If the nanopore array 53 is formed on a temporary substrate 63, then the temporary substrate may be removed from the array 53 before or after the formation of the metal islands 5, 15 on the array 53. The temporary substrate may be removed by selective etching, polishing or chemical mechanical polishing of the substrate, by selective etching of a release layer (not shown for clarity) located between the temporary substrate 63 and the array 53, or by peeling the substrate 63 away from the array 53. In case of peeling, one or more peel apart layers may be located between the substrate 63 and the array 53. The peel apart layer(s) have a low adhesion and/or strength such that they can be separated mechanically from each other or from the array and/or the substrate. The transparent substrate 3, 13 or the photodetector 203 is then attached to the array 53 before or after forming the metal islands 5, 15 on the array, on the same and/or opposite side of the array 53 from where the temporary substrate 63 was located.
In an alternative aspect of the present invention, a metal film with a plurality of openings, such as a metal film shown in
In another alternative aspect of the present invention, the nanopore array is formed without first patterning the substrate 3, 13 or forming the photoresist pattern 43. In this aspect, a metal layer 51, such as an Al, Ta, Ti or Nb layer is deposited on the unpatterned substrate or over an optical device such as a photodetector. Then corrugations are formed in the metal layer 51 by any suitable method. For example, the corrugations may be formed by selective laser ablation of the metal layer, by nanoindentation or nanoimprinting, or by photolithography (i.e., by forming a photoresist pattern on the metal layer, then etching the metal layer using the pattern as a mask and removing the photoresist pattern). Preferably, holographic photolithography is used to pattern the metal layer 51, and a temporary silicon nitride, silicon oxide or silicon oxynitride hard mask is used between the photoresist and the metal layer 51. Then, the metal layer 51 is anodically oxidized as described above.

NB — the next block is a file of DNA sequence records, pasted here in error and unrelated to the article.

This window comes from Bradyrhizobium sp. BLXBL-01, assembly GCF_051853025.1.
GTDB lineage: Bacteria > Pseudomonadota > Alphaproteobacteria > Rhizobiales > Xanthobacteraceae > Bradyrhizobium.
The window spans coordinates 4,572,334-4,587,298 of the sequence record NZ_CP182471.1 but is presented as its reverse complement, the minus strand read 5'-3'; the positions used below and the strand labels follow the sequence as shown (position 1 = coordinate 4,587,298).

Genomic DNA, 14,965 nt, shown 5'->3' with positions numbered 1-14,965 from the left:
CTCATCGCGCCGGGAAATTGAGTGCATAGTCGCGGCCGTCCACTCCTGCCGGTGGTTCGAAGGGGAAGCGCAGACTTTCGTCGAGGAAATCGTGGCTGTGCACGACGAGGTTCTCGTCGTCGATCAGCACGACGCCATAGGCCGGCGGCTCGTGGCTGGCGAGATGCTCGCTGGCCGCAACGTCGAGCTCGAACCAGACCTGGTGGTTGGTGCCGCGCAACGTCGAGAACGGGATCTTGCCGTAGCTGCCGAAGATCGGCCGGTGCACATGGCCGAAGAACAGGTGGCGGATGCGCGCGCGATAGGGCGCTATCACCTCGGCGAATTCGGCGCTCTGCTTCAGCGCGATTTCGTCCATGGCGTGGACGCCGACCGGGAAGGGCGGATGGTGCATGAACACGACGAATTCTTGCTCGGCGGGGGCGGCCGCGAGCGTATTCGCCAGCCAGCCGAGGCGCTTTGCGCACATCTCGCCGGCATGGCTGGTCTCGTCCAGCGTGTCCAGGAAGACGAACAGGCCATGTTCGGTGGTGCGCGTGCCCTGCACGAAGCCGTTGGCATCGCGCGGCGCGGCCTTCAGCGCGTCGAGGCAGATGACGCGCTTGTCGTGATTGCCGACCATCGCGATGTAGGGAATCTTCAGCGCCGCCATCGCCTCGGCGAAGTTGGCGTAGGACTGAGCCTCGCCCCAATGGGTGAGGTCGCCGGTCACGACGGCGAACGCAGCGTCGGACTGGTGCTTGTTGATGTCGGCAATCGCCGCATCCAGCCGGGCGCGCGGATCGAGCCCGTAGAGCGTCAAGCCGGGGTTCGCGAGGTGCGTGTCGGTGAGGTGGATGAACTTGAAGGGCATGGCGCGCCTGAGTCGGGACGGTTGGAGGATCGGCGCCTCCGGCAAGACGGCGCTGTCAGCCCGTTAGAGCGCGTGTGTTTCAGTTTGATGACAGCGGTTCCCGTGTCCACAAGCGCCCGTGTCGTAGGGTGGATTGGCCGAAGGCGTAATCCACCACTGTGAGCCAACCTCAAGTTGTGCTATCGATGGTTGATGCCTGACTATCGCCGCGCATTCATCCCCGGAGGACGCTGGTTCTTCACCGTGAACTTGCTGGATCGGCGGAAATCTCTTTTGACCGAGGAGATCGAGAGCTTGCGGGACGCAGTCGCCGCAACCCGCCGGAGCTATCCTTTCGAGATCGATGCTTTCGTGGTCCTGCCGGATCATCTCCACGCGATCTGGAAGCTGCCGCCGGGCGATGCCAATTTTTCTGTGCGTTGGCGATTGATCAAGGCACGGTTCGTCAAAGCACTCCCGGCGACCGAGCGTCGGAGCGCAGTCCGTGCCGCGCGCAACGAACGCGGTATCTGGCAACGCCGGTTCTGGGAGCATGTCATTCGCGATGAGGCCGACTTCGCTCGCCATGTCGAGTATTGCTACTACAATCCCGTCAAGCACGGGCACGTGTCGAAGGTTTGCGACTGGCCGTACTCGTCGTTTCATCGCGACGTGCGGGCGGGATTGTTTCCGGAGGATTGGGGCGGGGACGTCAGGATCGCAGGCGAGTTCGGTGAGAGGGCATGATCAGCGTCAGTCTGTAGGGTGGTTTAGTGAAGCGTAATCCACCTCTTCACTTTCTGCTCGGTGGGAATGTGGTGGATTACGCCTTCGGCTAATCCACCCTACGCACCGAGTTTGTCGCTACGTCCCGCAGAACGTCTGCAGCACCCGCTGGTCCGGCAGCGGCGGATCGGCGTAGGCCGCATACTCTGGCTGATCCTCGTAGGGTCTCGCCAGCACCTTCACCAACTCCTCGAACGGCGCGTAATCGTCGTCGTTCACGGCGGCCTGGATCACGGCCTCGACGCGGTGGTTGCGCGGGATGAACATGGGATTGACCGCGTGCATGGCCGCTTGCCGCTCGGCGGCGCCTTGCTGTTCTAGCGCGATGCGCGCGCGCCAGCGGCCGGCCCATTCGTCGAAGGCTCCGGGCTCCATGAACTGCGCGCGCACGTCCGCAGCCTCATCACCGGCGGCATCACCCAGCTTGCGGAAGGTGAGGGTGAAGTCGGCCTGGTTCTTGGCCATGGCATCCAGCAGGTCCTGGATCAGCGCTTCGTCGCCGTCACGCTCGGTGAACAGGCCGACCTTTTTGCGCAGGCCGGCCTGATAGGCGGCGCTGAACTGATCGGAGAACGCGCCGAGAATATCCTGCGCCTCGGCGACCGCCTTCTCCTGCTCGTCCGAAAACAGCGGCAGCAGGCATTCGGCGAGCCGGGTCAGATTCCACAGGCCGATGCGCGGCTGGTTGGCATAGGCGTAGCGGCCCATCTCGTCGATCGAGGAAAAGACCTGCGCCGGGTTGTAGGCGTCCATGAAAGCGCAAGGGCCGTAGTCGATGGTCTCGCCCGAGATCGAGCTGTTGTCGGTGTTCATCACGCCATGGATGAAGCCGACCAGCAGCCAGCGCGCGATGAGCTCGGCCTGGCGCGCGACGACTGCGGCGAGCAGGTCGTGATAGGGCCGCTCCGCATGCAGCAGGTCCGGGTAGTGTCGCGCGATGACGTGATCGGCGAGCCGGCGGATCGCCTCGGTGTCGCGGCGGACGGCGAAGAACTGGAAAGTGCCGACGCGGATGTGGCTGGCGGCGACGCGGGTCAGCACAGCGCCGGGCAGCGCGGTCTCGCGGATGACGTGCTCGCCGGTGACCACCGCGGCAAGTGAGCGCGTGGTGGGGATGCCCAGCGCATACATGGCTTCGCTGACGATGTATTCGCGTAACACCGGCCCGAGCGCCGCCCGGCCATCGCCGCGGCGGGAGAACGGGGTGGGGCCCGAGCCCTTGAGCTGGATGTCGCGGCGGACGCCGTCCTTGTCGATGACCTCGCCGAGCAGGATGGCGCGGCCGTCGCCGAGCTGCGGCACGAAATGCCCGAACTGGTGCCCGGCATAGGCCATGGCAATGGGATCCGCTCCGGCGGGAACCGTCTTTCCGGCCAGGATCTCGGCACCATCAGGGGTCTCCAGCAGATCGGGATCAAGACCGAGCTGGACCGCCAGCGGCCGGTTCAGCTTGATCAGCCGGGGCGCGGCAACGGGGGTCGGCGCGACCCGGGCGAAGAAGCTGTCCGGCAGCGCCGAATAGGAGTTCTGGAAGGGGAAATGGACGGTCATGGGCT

Then, as shown in
The photoresist layer may be exposed holographically or non-holographically. If desired, an optional, temporary hardmask layer described above may be formed between the metal layer 81 and the photoresist. Alternatively, the metal layer may be patterned by selective laser ablation or other non-photolithographic methods instead of by photolithography.
The exposed photoresist layer 41 then is patterned to form a photoresist pattern 43, exposing portion of the upper surface of the substrate 3, 13. As shown in
As shown in
The foregoing description of the invention has been presented for purposes of illustration and description. It is not intended to be exhaustive or to limit the invention to the precise form disclosed, and modifications and variations are possible in light of the above teachings or may be acquired from practice of the invention. The drawings and description were chosen in order to explain the principles of the invention and its practical application. It is intended that the scope of the invention be defined by the claims appended hereto, and their equivalents.